It seems like your friend reads articles by Jason Engwer who has written several papers regarding Catholicism. There is several things that are mis-represented in his paper regarding Mary. If you are disussing this topic with you friend then you should know their source material and how to respond to it.

Your friend is not getting this out of just reading the Bible Alone but from a pretty well written anti-catholic source which should be addressed if you are going to be talking to this person. If you respond to this objection and have a reasoned response there is a good chance that they will just pull up another article as an objection. So it is very important to address that or else you will go in circles for a long time.

Here is a link to the article written by Jason Engwer, off his site.
members.aol.com/jasonte/mary.htm

Now I don’t have the time to address his article but I am sure others do. If you are not careful though the way it is presented it can lead you astray if you don’t pay attention the the various problems in his article.

To get you started take a look at the Joseph of Arimathea paragraph where he tries to equate the Catholic understanding of the Ark of the Covenant and Mary with Joseph carrying Jesus after He died. Does this mean anyone who helped carry Jesus after the crucifixion would be the same? I don’t see Joseph carrying Jesus inside of him, and giving birth to Him.
There are many more objections I can come up with that comparison such as what about the donkey that carried the living Jesus into Jerusalem?

So if anyone can take a look and address this article it would probably be helpful to the OP.

God Bless
Scylla


#13

I won’t cover ground already covered so well, here, but I want to talk about the idea that because Mary didn’t know at all times what Jesus intended by his words or actions that that means she had no knowledge of his Messianic mission and so wasn’t voluntarily cooperating with him. The Church has never claimed that Mary immediately understood everything Jesus ever said or did or anticipated all his words and actions so that she could not be surprised. In order for her to have done that she would have to have been more than sinless (which really has no bearing on this point) but divinely omniscient as well, which she clearly wasn’t. The Gospels tell us that even Jesus was surprised from time to time by the words and actions of others because he had laid aside his divinity, so to speak, in order to be like us in every respect except sin.

Anyone can intend to support and cooperate with another without understanding all the other person is saying and doing. Any husband and wife knows all about that! My dh and I have worked together on several home improvement projects, and although we had every intention of being supportive and cooperative, we still didn’t always understand what the other person was describing or saying or doing. Since when does a person have to know all that another is going to say and do in order to intend to assist him?


#14

[quote=momstheword]Hi all,
I need help explaining the passages where Jesus seems to admonish His mother. I’ve already told her (my friend) that such a rebuke would have been a violation of the 4th commandment. She responded that an admonition by the Lord would not be disrespectful. Obviously, she begins with the premise that the Blessed Mother sinned, and therefore Jesus was speaking here as her Lord, not her Son. Here is the text of what she sent.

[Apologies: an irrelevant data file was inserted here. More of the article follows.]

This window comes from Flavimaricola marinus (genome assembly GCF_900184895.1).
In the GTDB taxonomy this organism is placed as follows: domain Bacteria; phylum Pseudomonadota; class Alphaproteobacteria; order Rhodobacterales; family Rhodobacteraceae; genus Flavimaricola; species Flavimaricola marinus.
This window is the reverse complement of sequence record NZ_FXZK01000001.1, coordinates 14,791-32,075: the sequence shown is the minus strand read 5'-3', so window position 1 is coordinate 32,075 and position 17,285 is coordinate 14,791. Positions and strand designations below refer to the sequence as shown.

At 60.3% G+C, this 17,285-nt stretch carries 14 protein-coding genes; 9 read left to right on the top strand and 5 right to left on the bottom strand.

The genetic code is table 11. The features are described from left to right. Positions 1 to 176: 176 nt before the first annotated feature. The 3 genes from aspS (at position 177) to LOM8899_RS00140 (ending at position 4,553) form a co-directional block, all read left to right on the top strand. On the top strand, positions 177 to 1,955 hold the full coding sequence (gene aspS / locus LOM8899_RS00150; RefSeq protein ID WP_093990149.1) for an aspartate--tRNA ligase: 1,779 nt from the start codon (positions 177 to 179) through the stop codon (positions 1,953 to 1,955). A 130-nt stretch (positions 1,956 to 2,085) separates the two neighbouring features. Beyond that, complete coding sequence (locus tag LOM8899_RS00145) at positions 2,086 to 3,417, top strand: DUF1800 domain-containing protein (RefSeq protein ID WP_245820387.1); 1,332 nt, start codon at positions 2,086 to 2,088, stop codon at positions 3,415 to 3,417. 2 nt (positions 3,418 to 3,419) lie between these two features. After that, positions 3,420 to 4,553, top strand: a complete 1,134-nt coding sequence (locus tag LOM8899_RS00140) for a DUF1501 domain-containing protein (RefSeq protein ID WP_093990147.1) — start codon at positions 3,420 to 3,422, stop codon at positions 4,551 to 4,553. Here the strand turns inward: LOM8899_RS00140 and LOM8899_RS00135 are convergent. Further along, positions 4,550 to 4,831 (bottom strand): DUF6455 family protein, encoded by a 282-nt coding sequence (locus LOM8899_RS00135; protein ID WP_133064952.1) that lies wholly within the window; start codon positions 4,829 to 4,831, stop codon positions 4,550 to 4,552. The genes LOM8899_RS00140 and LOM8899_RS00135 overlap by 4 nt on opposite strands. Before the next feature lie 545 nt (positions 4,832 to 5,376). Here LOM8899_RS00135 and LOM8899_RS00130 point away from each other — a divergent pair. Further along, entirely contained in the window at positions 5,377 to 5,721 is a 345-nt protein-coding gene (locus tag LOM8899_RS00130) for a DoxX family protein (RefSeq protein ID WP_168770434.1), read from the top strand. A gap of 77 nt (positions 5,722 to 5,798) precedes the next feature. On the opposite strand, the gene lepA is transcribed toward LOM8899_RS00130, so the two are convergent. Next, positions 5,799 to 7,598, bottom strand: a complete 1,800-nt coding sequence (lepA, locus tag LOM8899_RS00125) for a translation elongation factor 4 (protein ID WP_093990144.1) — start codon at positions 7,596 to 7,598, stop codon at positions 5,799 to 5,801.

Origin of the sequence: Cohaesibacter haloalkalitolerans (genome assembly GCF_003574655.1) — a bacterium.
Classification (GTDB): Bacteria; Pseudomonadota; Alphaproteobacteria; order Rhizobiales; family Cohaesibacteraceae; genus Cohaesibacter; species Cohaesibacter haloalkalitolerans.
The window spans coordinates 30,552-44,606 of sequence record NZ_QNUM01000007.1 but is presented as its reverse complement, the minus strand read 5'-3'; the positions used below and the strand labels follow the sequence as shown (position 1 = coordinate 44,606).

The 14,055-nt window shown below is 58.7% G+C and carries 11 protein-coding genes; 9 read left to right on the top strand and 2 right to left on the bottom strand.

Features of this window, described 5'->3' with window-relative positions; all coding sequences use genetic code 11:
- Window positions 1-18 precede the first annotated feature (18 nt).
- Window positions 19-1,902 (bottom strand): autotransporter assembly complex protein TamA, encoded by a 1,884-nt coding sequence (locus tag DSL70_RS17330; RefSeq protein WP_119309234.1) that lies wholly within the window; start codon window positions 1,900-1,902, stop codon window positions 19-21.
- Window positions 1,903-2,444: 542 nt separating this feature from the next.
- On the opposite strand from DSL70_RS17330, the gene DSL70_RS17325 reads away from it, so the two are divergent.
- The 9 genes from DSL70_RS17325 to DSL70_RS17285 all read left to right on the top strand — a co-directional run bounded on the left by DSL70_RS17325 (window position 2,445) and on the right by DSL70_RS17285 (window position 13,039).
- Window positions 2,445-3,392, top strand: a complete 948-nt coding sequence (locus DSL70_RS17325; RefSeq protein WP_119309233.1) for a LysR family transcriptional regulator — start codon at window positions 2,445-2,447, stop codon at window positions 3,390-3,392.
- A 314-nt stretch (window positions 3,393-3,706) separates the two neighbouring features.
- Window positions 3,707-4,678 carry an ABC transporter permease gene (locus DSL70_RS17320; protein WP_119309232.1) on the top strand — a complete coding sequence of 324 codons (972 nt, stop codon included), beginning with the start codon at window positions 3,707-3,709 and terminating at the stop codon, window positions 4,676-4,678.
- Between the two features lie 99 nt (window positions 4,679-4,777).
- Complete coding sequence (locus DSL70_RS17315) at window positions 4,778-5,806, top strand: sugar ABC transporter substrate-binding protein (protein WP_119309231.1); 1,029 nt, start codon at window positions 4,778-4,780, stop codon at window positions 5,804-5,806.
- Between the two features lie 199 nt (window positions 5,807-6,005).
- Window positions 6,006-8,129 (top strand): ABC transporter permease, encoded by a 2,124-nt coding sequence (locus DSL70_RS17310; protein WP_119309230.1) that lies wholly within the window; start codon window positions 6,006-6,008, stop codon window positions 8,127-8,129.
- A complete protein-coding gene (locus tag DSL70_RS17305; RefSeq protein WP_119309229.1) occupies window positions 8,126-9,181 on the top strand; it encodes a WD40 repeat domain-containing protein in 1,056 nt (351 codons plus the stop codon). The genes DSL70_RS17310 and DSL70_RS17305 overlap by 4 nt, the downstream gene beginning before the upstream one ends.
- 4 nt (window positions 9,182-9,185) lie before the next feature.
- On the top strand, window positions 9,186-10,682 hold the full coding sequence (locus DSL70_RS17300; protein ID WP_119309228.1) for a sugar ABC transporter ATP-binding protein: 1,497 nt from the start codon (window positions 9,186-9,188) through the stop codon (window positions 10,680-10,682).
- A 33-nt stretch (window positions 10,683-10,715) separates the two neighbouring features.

"She refers to her need for a Savior (Luke 1:47), and she’s sometimes rebuked
by Jesus (Luke 2:48-50, John 2:3-4). To suggest that in Luke 1:47 Mary meant
that she was saved from ever sinning is an assumption that can’t be proven,
and that’s not how the term is used elsewhere in Scripture. God is
repeatedly referred to as a Savior because He saves sinners, not because He
prevents people from ever sinning. What Biblical precedent do we have for
the Catholic interpretation of Luke 1:47?

In response to John 2:3-4 - the same language Jesus uses in response to Mary
(“What do I have to do with you?”) is used by the demons when they’re trying
to distance themselves from Jesus (Mark 1:24, Luke 8:28, etc.). The phrase
Jesus uses is a negative one, and suggests that He’s rebuking or correcting
Mary. Admonishing in the Lord is not dishonoring - so Jesus was not sinning
to do so.

Not only do we see Jesus rebuking Mary in Scripture, but we also see Mary
distrusting Jesus and suggesting that He did something wrong (Luke 2:41-50).
She was anxious about Him, and she asks, "Son, why have you treated us this
way?" (verse 48). When Jesus explains that He had to be in His Father’s
house, Mary doesn’t understand (verse 50). Not only does this passage pose a
problem for the claim that Mary was sinless, but it also contradicts the
claim that Mary was aware of and cooperating with Jesus’ Messianic work all
along. Clearly, if Mary was anxious about Jesus, as though He couldn’t be
trusted alone at age 12, and if she accused Him of mistreating her and
didn’t understand what He meant by His simple response to her, it’s
implausible to claim that Mary was fully aware of Jesus’ identity and fully
cooperating with Him."
[/quote]

Interesting that Jesus rebukes her, yet does exactly what she asked. Doesn’t seem congruent if he is actually rebuking her.


#15